Owls' eggs, cooked until they turned into ashes, were also used as a potion to improve eyesight.

Owl Broth was given to children suffering from Whooping-cough.

Odo of Cheriton, a Kentish preacher the 12th Century has this explanation of why the Owl is nocturnal: The Owl had stolen the rose, which was a prize awarded for beauty, and the other birds punished it by allowing it to come out only at night.

In parts of northern England it is good luck to see an Owl.

Owls in American Indian Culture

Among the different American Indian tribes, there are many diverse beliefs regarding the Owl. Presented here are some of those beliefs.

According to an Indian legend, the 'Spedis Owl' carving was placed on a rock to serve as a protector from the 'water devils' and monsters that could pull a person into the water. The owl on a rock may have also indicated the ownership of that location for fishing.

Spedis Owl petroglyph
This petroglyph, the 'Spedis Owl' was salvaged from along the Columbia River just before The Dalles Dam flooded the area in 1956. This carving is on display at Horsethief Lake State Park, Washington. Photo © Ralph Turner.

To an Apache Indian, dreaming of an Owl signified approaching death.

Cherokee shamans valued Eastern Screech-Owls as consultants as the owls could bring on sickness as punishment.

The Cree people believed Boreal Owl whistles were summons from the spirits. If a person answered with a similar whistle and did not hear a response, then he would soon die.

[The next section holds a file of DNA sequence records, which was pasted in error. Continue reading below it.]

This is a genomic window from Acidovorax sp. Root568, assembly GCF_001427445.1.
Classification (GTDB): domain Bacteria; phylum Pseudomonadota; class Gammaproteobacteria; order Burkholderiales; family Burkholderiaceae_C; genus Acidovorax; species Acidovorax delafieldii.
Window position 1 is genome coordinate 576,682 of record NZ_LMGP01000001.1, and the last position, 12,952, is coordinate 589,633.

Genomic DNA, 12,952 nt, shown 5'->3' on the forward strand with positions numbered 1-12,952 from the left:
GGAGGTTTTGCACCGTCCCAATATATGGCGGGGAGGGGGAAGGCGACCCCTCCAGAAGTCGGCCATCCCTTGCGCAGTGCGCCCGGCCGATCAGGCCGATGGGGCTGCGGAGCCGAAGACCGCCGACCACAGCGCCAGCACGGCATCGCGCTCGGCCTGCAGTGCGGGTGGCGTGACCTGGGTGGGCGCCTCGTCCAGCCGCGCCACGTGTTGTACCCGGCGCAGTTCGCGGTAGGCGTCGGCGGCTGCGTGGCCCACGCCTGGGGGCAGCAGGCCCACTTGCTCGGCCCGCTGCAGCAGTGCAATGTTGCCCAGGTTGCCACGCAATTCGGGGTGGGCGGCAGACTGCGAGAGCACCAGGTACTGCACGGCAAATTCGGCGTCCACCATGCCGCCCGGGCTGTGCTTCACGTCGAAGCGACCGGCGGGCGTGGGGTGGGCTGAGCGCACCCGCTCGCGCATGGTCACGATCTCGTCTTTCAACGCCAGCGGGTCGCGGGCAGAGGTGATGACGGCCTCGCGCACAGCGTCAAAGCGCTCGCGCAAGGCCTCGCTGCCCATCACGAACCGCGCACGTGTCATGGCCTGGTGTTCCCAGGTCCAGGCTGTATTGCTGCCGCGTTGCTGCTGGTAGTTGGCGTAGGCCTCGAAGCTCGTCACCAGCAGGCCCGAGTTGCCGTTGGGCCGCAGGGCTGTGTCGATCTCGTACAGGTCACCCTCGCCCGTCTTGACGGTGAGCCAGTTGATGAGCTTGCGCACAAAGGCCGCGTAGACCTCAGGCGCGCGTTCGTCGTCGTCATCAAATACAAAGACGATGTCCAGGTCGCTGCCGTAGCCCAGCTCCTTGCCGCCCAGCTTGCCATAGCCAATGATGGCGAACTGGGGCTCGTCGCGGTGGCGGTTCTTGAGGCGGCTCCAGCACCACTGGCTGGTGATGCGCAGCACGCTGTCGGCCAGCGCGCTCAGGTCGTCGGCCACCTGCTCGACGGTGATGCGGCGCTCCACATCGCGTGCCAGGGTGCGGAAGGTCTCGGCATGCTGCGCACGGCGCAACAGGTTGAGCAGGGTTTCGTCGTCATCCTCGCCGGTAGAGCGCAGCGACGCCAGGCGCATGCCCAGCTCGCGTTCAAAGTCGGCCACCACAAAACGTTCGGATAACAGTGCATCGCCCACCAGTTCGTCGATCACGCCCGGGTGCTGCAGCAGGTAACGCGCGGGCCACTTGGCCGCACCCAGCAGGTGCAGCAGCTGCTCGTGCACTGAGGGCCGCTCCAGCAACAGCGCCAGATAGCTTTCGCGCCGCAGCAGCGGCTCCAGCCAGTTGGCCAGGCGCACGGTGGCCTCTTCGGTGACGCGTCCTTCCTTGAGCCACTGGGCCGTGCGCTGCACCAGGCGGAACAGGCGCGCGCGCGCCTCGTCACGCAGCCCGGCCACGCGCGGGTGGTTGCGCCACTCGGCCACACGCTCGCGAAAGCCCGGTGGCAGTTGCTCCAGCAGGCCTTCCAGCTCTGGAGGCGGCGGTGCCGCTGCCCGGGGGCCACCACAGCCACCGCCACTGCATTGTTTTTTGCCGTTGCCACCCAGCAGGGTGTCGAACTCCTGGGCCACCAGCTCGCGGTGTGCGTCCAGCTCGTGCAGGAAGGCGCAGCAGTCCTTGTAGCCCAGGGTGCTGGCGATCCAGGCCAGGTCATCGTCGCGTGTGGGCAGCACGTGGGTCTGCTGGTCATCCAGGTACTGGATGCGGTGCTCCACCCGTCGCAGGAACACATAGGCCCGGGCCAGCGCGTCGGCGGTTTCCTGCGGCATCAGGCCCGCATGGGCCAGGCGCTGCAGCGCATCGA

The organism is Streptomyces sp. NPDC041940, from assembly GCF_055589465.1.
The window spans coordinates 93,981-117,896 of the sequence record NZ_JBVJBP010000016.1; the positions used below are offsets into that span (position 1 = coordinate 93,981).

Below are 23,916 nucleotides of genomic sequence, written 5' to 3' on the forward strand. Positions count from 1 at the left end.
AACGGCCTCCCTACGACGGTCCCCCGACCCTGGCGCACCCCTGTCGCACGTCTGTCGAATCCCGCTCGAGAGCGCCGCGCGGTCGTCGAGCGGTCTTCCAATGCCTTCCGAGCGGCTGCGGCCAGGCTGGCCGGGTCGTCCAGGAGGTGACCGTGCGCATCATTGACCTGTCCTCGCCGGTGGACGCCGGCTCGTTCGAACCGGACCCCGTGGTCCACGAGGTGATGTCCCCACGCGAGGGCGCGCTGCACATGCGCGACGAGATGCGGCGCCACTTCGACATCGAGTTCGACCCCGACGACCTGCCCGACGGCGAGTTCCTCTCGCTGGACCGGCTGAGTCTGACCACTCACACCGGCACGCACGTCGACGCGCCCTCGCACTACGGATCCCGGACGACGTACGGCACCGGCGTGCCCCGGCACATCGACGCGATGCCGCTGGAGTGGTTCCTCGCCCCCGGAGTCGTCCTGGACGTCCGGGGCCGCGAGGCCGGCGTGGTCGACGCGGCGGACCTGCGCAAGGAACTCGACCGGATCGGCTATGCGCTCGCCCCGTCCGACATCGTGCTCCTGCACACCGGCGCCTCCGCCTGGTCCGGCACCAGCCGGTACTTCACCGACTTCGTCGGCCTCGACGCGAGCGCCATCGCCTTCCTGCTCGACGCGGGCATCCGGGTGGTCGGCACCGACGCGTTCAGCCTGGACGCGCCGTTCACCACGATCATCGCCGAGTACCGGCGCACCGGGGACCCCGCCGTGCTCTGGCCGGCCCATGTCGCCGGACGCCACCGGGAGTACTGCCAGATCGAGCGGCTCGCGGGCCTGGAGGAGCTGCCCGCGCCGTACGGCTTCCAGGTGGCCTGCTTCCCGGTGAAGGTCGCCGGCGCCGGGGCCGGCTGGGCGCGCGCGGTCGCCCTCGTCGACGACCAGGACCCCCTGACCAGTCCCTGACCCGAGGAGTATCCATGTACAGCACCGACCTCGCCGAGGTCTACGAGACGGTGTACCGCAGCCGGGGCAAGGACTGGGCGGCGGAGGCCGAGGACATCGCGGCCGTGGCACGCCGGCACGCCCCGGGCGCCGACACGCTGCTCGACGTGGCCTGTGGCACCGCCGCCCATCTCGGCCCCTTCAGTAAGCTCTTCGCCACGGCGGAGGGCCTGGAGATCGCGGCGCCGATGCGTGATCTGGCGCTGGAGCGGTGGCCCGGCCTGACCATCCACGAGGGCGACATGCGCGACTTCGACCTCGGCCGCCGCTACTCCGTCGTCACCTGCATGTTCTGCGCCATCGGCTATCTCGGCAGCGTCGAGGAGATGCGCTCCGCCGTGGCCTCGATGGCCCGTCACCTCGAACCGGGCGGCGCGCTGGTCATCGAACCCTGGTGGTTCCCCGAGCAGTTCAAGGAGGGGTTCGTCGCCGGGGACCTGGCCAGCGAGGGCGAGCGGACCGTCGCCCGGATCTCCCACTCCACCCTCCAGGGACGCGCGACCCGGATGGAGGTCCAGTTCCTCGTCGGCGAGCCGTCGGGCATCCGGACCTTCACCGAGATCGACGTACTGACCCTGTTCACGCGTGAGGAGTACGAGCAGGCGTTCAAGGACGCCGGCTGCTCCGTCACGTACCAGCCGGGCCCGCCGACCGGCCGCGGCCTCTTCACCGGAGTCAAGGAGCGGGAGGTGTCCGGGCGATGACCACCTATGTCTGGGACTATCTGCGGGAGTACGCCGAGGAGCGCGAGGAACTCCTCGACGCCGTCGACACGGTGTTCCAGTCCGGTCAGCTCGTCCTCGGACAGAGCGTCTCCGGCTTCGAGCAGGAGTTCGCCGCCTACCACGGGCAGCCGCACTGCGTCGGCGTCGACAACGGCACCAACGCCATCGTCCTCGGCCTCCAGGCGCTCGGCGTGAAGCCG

The Dakota Hidatsa Indians saw the Burrowing Owl as a protective spirit for brave warriors.

The Hopis Indians see the Burrowing Owl as their god of the dead, the guardian of fires and tender of all underground things, including seed germination. Their name for the Burrowing Owl is Ko'ko, which means "Watcher of the dark" They also believed that the Great Horned Owl helped their Peaches grow.

The Inuit believed that the Short-eared Owl was once a young girl who was magically transformed into an Owl with a long beak. But the Owl became frightened and flew into the side of a house, flattening its face and beak.
They also named the Boreal Owl "the blind one", because of its tameness during daylight. Inuit children make pets of Boreal Owls.

Native Northwest coast Kwagulth people believed that owls represented both a deceased person and their newly-released soul.